Individuals that have had COVID-19 or are fully vaccinated against COVID-19. A person is considered “fully vaccinated” after at least 14 days following completion of the COVID-19 vaccination series.”  

People who are not residents of Maine, or residents of exempted states, be asked to sign a Certificate of Compliance if they seek lodging in Maine. 

This certificate indicates either that they have received a recent negative COVID-19 test result, that they will quarantine in Maine for 10 days (or the full duration of their stay if fewer than 10 days),that they have already completed their quarantine in Maine, or that they are exempt due to being fully vaccinated or having had COVID-19. 

This compliance form must be provided to check-in at all Maine lodging, including but not limited to campgrounds, seasonal rentals, overnight camps, and other commercial lodging, such as Airbnb. Visitors may be asked to furnish proof of the negative COVID-19 test result or vaccine upon request. 

For more details, please visit these FAQs for Travel and Visitors.

Q. Will Maine consider lifting the state exemptions? 

Yes. Under the Moving Maine Forward plan, Maine will shift its COVID-19 travel policy by May 1, 2021 to automatically exempt all states, unless a state is otherwise determined by the Maine CDC as being high risk. If one or more states see a spike in cases of highly contagious COVID-19 variants, Maine will apply its test or quarantine requirement to travelers to and from that state. The Maine CDC will publicly announce any such states when they are identified.

Q. What are Maine’s policies for international travelers coming to Maine? 

In line with U.S. CDC guidelines, all people who arrive in Maine within 7 days of entering the U.S. must quarantine for 7 days from arrival in the U.S. AND get a COVID-19 molecular or antigen test 3-5 days after arrival in the U.S. Even if the COVID-19 test is negative, individuals must complete the 7-day quarantine after travel. If the test is positive,individuals must isolate (PDF). Individuals arriving from international travel who do not get a COVID-19 test should quarantine for 10 days after arrival in the U.S. Individuals who arrive in Maine more than 7 days after arrival in the U.S. should follow guidelines for domestic travelers arriving in Maine from non-exempt states.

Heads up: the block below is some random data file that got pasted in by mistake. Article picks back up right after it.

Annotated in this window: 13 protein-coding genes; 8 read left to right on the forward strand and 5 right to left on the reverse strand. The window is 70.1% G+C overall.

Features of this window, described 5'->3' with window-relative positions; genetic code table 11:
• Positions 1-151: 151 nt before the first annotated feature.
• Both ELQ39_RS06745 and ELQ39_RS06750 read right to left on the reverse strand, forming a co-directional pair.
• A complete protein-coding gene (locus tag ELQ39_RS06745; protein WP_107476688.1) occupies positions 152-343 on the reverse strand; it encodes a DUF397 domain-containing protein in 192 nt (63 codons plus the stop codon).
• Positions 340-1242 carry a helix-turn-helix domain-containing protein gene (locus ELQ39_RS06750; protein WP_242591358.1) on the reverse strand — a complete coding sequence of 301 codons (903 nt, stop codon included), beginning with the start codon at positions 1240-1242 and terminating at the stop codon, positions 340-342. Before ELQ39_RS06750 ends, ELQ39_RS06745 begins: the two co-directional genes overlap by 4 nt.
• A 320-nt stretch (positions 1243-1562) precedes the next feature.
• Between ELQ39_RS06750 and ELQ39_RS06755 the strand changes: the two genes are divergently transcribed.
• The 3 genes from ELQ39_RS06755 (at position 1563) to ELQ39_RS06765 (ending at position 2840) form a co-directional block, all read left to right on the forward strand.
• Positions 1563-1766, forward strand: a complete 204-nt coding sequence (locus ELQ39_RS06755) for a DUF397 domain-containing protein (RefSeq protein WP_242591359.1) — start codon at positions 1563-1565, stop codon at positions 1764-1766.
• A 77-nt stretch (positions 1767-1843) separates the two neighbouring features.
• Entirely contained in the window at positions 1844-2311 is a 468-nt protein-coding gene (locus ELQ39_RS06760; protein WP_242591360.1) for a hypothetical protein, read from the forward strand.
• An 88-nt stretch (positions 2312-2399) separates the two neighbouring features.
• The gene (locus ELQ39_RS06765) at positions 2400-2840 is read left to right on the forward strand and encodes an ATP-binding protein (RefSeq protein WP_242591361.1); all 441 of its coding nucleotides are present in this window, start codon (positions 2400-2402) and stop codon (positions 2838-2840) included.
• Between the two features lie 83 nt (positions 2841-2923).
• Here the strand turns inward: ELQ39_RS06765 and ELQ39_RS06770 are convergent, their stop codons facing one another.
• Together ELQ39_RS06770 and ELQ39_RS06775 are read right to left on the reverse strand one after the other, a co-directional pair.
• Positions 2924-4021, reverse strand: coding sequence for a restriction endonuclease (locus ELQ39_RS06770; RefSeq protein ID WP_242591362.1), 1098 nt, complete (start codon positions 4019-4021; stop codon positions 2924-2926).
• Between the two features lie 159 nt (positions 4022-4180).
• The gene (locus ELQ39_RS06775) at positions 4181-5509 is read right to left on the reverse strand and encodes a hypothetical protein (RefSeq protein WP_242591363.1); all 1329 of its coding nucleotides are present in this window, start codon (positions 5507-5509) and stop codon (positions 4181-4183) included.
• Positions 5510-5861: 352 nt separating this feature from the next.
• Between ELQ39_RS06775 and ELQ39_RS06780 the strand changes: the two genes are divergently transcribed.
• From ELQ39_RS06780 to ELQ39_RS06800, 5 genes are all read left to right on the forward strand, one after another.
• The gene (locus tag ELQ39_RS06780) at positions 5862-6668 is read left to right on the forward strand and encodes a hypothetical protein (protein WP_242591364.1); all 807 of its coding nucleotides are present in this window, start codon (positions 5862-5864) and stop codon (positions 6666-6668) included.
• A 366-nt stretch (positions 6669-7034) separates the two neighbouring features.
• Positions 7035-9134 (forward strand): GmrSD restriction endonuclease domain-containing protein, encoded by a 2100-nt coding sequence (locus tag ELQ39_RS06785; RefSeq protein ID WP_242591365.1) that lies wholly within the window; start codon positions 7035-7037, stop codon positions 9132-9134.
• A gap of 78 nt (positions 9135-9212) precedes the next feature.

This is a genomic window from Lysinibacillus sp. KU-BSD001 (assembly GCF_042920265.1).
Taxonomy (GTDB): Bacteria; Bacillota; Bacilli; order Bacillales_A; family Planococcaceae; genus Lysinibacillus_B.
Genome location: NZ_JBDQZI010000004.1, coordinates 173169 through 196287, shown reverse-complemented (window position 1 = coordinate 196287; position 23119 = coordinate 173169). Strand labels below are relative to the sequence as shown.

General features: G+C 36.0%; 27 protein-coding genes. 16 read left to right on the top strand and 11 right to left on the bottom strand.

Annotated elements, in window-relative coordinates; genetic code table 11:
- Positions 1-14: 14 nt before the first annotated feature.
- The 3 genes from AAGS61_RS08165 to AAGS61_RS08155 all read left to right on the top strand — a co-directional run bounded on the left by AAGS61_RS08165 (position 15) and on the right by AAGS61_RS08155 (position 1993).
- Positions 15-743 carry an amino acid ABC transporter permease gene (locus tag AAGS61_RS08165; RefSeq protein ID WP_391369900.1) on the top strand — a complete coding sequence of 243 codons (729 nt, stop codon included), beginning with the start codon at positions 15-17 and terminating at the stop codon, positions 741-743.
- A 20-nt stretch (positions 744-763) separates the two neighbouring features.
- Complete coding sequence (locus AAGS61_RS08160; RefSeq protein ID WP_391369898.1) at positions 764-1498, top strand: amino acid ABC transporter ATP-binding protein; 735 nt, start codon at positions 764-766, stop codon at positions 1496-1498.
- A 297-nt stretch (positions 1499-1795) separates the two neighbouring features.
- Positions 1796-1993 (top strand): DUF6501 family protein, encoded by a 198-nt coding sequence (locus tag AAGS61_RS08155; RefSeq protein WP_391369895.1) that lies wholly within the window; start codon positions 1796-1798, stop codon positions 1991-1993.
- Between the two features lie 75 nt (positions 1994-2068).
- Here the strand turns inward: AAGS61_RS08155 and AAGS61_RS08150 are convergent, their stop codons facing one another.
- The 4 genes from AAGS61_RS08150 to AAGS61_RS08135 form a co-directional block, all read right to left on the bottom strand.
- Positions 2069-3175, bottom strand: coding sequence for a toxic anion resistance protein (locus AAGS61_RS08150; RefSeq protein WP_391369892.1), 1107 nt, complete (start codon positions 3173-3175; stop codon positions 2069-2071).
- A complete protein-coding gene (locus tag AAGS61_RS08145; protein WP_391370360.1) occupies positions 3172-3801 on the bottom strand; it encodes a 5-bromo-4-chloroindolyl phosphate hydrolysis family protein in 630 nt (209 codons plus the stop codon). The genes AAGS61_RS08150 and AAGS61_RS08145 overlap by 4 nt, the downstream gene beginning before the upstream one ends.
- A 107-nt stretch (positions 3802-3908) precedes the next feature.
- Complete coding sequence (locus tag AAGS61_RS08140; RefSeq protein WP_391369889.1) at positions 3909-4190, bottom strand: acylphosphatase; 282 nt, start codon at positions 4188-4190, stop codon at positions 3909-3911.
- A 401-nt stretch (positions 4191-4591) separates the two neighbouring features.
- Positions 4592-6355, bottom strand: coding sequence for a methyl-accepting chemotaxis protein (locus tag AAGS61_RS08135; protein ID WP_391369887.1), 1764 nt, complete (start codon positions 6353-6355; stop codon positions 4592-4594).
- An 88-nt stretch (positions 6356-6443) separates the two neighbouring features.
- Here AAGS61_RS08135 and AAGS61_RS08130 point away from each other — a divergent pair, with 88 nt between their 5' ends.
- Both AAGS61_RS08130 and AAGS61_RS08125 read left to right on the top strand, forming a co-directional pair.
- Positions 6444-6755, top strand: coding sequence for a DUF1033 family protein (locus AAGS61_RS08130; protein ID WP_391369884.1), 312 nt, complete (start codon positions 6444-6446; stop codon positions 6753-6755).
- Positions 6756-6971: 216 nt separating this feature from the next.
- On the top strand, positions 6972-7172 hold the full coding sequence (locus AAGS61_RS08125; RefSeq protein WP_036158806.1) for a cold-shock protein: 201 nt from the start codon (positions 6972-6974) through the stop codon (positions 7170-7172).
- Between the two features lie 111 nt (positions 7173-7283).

Q. Is there an application process for an exemption? Is there an office or person who can grant an exemption?

No. The Governor’s executive order does not create a process for individuals to seek and receive an exemption to this policy.

Q. What happens if a person does not follow the test or quarantine policy?

The requirement for travelers in certain circumstances to quarantine or receive a negative test result for COVID-19 is in Executive Order 57 FY 19/20 (PDF). Pursuant to 37-B M.R.S. §786(1), an individual who fails to comply with an order by law enforcement to comply with an Executive Order may be charged with a Class E crime that includes punishment of up to six months in jail, a $1,000 fine, and the payment of civil damages to the State for its costs associated with testing, investigating, contact tracing, and otherwise determining the extent of COVID-19 transmission.

Q. Where can I find guidance on buying or selling a home?

Please refer to these guidelines (PDF).

Q. I live out of state, but I keep my boat in Maine. Can I access it?

As the State has implemented its quarantine measures to protect public health, DECD has tried to ensure that people who live outside of Maine have access to their personal property in Maine. As such, the Department worked with municipalities to establish a process that allows non-Maine residents access to and use of their property, but these individuals are prohibited from engaging with others while here. The Department believes that upholds the intent of the quarantine, which is to limit interaction, while also allowing people access to their property.

Q. Is everyone required to wear a face covering?

Yes, all individuals must wear cloth face covering in public settings. For more details, please consult this face coverings FAQ.

Q. If we are operating our restaurants in tents outdoors, can we close the sides?

The free airflow of outdoor spaces lowers the transmission risk of COVID-19, which is primarily transmitted through the air. Closing a tent removes that benefit. For that reason, businesses that use tents for their customers need to keep the sides up to maintain airflow, even if there is inclement weather.